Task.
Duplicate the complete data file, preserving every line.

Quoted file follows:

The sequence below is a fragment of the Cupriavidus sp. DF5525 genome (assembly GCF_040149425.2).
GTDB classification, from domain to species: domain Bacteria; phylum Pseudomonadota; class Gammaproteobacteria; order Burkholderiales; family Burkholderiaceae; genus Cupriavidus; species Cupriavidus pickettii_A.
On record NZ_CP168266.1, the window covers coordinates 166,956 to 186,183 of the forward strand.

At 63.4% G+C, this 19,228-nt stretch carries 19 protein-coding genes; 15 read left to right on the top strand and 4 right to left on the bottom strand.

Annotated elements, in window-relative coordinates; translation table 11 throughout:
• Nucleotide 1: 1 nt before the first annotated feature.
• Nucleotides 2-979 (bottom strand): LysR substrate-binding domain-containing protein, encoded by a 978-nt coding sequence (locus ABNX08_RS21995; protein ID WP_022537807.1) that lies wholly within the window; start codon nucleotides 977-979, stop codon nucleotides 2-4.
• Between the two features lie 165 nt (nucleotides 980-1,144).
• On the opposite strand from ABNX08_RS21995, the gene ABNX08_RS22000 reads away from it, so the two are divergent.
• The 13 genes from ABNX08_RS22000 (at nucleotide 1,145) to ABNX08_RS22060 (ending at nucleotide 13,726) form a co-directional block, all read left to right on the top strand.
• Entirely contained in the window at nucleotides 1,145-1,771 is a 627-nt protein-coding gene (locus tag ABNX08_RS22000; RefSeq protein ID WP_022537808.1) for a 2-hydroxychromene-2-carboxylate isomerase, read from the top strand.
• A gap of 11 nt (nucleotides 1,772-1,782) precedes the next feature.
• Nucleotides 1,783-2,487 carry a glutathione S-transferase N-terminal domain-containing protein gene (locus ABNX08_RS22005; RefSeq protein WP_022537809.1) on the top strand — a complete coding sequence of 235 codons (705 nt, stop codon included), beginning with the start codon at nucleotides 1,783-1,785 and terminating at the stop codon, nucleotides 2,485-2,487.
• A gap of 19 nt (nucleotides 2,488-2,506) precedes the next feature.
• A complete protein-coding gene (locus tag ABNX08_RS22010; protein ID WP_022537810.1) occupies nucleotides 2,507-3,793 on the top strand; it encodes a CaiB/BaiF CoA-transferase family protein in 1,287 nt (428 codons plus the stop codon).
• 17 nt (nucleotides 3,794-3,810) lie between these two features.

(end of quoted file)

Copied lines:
The sequence below is a fragment of the Cupriavidus sp. DF5525 genome (assembly GCF_040149425.2).
GTDB classification, from domain to species: domain Bacteria; phylum Pseudomonadota; class Gammaproteobacteria; order Burkholderiales; family Burkholderiaceae; genus Cupriavidus; species Cupriavidus pickettii_A.
On record NZ_CP168266.1, the window covers coordinates 166,956 to 186,183 of the forward strand.

At 63.4% G+C, this 19,228-nt stretch carries 19 protein-coding genes; 15 read left to right on the top strand and 4 right to left on the bottom strand.

Annotated elements, in window-relative coordinates; translation table 11 throughout:
• Nucleotide 1: 1 nt before the first annotated feature.
• Nucleotides 2-979 (bottom strand): LysR substrate-binding domain-containing protein, encoded by a 978-nt coding sequence (locus ABNX08_RS21995; protein ID WP_022537807.1) that lies wholly within the window; start codon nucleotides 977-979, stop codon nucleotides 2-4.
• Between the two features lie 165 nt (nucleotides 980-1,144).
• On the opposite strand from ABNX08_RS21995, the gene ABNX08_RS22000 reads away from it, so the two are divergent.
• The 13 genes from ABNX08_RS22000 (at nucleotide 1,145) to ABNX08_RS22060 (ending at nucleotide 13,726) form a co-directional block, all read left to right on the top strand.
• Entirely contained in the window at nucleotides 1,145-1,771 is a 627-nt protein-coding gene (locus tag ABNX08_RS22000; RefSeq protein ID WP_022537808.1) for a 2-hydroxychromene-2-carboxylate isomerase, read from the top strand.
• A gap of 11 nt (nucleotides 1,772-1,782) precedes the next feature.
• Nucleotides 1,783-2,487 carry a glutathione S-transferase N-terminal domain-containing protein gene (locus ABNX08_RS22005; RefSeq protein WP_022537809.1) on the top strand — a complete coding sequence of 235 codons (705 nt, stop codon included), beginning with the start codon at nucleotides 1,783-1,785 and terminating at the stop codon, nucleotides 2,485-2,487.
• A gap of 19 nt (nucleotides 2,488-2,506) precedes the next feature.
• A complete protein-coding gene (locus tag ABNX08_RS22010; protein ID WP_022537810.1) occupies nucleotides 2,507-3,793 on the top strand; it encodes a CaiB/BaiF CoA-transferase family protein in 1,287 nt (428 codons plus the stop codon).
• 17 nt (nucleotides 3,794-3,810) lie between these two features.